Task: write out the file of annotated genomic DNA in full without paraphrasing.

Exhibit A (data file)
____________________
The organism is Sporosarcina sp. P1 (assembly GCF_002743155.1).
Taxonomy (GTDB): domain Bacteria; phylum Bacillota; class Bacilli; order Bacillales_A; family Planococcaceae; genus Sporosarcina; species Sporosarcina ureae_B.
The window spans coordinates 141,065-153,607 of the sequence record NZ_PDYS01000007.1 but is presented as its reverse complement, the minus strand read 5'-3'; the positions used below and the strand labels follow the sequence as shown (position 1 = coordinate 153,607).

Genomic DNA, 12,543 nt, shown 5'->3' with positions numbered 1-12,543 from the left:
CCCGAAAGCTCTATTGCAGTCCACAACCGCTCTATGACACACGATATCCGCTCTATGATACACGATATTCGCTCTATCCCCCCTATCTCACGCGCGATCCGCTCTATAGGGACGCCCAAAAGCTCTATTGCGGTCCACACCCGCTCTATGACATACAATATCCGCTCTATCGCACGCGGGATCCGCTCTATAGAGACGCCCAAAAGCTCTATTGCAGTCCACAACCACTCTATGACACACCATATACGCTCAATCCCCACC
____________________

The organism is Sporosarcina sp. P1 (assembly GCF_002743155.1).
Taxonomy (GTDB): domain Bacteria; phylum Bacillota; class Bacilli; order Bacillales_A; family Planococcaceae; genus Sporosarcina; species Sporosarcina ureae_B.
The window spans coordinates 141,065-153,607 of the sequence record NZ_PDYS01000007.1 but is presented as its reverse complement, the minus strand read 5'-3'; the positions used below and the strand labels follow the sequence as shown (position 1 = coordinate 153,607).

Genomic DNA, 12,543 nt, shown 5'->3' with positions numbered 1-12,543 from the left:
CCCGAAAGCTCTATTGCAGTCCACAACCGCTCTATGACACACGATATCCGCTCTATGATACACGATATTCGCTCTATCCCCCCTATCTCACGCGCGATCCGCTCTATAGGGACGCCCAAAAGCTCTATTGCGGTCCACACCCGCTCTATGACATACAATATCCGCTCTATCGCACGCGGGATCCGCTCTATAGAGACGCCCAAAAGCTCTATTGCAGTCCACAACCACTCTATGACACACCATATACGCTCAATCCCCACC